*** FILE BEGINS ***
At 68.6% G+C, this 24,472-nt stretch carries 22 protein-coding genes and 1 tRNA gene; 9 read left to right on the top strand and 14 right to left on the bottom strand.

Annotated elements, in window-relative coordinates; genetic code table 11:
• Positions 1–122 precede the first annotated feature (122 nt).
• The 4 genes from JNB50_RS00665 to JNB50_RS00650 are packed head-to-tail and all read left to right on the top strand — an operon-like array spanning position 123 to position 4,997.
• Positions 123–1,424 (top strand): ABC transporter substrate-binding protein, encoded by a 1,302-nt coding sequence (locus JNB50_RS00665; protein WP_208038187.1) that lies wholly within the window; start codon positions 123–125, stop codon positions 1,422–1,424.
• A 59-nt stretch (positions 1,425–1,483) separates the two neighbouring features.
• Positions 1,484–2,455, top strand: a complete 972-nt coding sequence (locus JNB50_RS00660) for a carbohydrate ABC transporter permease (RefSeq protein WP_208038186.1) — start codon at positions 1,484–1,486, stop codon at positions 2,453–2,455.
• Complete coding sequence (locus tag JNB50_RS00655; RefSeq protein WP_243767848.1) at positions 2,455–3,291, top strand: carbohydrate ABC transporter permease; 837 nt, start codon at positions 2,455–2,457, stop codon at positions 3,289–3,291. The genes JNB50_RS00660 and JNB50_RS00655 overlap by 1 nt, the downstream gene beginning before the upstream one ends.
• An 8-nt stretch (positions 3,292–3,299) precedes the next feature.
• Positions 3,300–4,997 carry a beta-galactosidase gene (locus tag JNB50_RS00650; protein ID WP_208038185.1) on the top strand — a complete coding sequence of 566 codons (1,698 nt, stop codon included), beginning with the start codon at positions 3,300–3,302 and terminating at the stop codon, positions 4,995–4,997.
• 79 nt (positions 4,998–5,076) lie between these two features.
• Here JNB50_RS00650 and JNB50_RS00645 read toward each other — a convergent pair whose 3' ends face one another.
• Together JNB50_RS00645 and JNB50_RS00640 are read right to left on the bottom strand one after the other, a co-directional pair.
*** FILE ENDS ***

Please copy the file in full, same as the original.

At 68.6% G+C, this 24,472-nt stretch carries 22 protein-coding genes and 1 tRNA gene; 9 read left to right on the top strand and 14 right to left on the bottom strand.

Annotated elements, in window-relative coordinates; genetic code table 11:
• Positions 1–122 precede the first annotated feature (122 nt).
• The 4 genes from JNB50_RS00665 to JNB50_RS00650 are packed head-to-tail and all read left to right on the top strand — an operon-like array spanning position 123 to position 4,997.
• Positions 123–1,424 (top strand): ABC transporter substrate-binding protein, encoded by a 1,302-nt coding sequence (locus JNB50_RS00665; protein WP_208038187.1) that lies wholly within the window; start codon positions 123–125, stop codon positions 1,422–1,424.
• A 59-nt stretch (positions 1,425–1,483) separates the two neighbouring features.
• Positions 1,484–2,455, top strand: a complete 972-nt coding sequence (locus JNB50_RS00660) for a carbohydrate ABC transporter permease (RefSeq protein WP_208038186.1) — start codon at positions 1,484–1,486, stop codon at positions 2,453–2,455.
• Complete coding sequence (locus tag JNB50_RS00655; RefSeq protein WP_243767848.1) at positions 2,455–3,291, top strand: carbohydrate ABC transporter permease; 837 nt, start codon at positions 2,455–2,457, stop codon at positions 3,289–3,291. The genes JNB50_RS00660 and JNB50_RS00655 overlap by 1 nt, the downstream gene beginning before the upstream one ends.
• An 8-nt stretch (positions 3,292–3,299) precedes the next feature.
• Positions 3,300–4,997 carry a beta-galactosidase gene (locus tag JNB50_RS00650; protein ID WP_208038185.1) on the top strand — a complete coding sequence of 566 codons (1,698 nt, stop codon included), beginning with the start codon at positions 3,300–3,302 and terminating at the stop codon, positions 4,995–4,997.
• 79 nt (positions 4,998–5,076) lie between these two features.
• Here JNB50_RS00650 and JNB50_RS00645 read toward each other — a convergent pair whose 3' ends face one another.
• Together JNB50_RS00645 and JNB50_RS00640 are read right to left on the bottom strand one after the other, a co-directional pair.